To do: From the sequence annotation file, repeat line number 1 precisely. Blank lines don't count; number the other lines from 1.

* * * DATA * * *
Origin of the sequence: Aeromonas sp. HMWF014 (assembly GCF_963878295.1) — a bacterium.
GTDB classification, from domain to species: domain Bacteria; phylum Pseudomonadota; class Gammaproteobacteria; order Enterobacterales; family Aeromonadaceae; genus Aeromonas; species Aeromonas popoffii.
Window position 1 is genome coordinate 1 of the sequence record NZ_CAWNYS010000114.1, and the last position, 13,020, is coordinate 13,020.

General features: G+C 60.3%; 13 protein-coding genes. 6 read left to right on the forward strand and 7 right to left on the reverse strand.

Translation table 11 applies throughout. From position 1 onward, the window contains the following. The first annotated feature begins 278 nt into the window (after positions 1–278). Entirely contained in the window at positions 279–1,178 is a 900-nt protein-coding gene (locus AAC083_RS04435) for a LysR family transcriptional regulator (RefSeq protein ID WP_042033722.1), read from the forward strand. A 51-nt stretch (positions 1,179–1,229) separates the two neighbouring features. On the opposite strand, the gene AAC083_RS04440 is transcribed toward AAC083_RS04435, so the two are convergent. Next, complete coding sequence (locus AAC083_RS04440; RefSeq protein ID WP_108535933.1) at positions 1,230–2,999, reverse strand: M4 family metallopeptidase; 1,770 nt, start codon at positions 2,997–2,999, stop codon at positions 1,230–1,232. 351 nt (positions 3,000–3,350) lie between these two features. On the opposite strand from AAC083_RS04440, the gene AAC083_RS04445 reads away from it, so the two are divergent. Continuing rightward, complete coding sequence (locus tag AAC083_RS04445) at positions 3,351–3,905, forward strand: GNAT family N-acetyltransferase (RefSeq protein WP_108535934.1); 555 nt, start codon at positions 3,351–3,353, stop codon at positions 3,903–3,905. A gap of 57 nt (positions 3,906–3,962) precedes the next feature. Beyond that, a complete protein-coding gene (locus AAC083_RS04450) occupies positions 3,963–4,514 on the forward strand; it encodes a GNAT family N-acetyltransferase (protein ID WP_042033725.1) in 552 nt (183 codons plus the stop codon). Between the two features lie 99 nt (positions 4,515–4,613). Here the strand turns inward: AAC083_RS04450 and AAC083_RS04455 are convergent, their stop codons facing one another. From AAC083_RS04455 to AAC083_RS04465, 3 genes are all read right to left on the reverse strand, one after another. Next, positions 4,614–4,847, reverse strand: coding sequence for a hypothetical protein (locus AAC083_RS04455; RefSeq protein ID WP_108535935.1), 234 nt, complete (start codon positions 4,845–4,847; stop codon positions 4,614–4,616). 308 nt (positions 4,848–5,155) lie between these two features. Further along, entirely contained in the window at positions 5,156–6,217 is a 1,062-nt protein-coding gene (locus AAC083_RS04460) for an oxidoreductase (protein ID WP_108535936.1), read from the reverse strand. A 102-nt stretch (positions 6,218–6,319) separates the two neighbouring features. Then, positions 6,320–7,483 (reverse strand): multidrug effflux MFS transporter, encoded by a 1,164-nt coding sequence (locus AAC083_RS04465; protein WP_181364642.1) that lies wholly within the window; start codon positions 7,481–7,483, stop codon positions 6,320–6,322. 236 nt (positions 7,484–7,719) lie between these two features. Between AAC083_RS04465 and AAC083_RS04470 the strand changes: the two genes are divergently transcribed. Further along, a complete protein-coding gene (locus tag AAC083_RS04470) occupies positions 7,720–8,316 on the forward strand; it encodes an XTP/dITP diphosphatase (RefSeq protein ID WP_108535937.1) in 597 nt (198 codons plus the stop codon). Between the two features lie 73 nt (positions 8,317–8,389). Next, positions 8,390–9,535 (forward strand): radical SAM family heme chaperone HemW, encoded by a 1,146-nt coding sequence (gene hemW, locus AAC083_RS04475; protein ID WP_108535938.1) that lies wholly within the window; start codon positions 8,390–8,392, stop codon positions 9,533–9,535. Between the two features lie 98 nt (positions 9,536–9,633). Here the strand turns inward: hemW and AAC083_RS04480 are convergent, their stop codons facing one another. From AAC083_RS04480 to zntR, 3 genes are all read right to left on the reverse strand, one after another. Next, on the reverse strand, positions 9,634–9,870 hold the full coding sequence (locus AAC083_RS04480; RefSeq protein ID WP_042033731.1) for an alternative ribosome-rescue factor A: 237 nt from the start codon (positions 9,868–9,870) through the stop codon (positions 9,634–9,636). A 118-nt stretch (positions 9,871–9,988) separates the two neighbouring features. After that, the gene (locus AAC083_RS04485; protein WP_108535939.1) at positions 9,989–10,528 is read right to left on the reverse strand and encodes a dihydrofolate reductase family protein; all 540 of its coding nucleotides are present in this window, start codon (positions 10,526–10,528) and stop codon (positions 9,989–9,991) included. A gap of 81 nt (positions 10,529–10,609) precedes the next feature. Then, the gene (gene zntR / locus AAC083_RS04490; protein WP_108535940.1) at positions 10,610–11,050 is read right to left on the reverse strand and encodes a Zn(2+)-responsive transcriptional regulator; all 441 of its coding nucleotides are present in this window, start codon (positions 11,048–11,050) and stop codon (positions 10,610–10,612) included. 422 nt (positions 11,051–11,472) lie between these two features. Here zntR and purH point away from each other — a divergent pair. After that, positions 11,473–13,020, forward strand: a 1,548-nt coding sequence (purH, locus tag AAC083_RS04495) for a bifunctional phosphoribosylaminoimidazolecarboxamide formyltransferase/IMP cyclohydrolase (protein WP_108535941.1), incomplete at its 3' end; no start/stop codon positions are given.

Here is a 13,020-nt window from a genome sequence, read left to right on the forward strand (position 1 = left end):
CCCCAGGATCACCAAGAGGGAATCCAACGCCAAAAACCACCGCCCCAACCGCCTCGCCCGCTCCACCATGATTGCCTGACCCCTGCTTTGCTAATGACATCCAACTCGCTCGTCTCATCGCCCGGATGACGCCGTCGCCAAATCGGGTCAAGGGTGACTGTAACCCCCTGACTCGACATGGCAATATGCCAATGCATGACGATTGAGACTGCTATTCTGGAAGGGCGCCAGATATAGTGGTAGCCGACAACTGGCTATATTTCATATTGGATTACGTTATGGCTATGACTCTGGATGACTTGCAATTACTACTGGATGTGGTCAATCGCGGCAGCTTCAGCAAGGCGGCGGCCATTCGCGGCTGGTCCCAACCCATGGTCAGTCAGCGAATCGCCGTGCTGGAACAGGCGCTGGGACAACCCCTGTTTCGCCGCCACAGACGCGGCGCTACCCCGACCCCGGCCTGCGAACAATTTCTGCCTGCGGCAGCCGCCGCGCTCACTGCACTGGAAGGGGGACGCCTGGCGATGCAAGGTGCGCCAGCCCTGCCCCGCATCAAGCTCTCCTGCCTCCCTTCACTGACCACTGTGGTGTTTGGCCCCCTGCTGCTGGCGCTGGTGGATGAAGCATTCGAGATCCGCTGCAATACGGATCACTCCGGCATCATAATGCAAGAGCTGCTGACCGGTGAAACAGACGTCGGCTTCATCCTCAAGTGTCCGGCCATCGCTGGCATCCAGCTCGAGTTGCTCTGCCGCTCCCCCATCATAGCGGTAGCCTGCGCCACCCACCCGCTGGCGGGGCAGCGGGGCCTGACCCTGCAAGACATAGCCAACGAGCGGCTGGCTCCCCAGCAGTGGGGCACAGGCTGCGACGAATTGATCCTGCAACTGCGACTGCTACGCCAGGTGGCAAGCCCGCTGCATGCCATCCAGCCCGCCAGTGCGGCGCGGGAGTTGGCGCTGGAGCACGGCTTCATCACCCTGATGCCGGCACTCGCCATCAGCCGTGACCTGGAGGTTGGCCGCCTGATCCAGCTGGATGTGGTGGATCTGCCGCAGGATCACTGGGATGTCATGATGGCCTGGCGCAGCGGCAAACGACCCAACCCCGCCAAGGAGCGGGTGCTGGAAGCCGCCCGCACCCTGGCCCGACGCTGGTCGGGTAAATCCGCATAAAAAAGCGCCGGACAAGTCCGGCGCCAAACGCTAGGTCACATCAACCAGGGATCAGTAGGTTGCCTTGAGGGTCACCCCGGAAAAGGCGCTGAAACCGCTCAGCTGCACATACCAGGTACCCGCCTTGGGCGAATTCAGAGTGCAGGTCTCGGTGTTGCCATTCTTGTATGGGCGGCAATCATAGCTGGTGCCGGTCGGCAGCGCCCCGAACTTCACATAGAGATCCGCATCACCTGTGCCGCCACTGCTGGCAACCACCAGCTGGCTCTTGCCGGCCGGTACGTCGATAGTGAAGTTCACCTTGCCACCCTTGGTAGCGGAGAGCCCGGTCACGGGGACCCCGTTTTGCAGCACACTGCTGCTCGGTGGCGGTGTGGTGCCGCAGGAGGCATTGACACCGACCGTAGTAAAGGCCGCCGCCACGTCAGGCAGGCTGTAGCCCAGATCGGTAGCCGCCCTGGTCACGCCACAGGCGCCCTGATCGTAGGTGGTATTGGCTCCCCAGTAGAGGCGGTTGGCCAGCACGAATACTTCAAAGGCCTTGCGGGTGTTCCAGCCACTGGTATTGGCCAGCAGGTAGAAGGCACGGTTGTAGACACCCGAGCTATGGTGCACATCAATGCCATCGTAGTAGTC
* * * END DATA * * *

Origin of the sequence: Aeromonas sp. HMWF014 (assembly GCF_963878295.1) — a bacterium.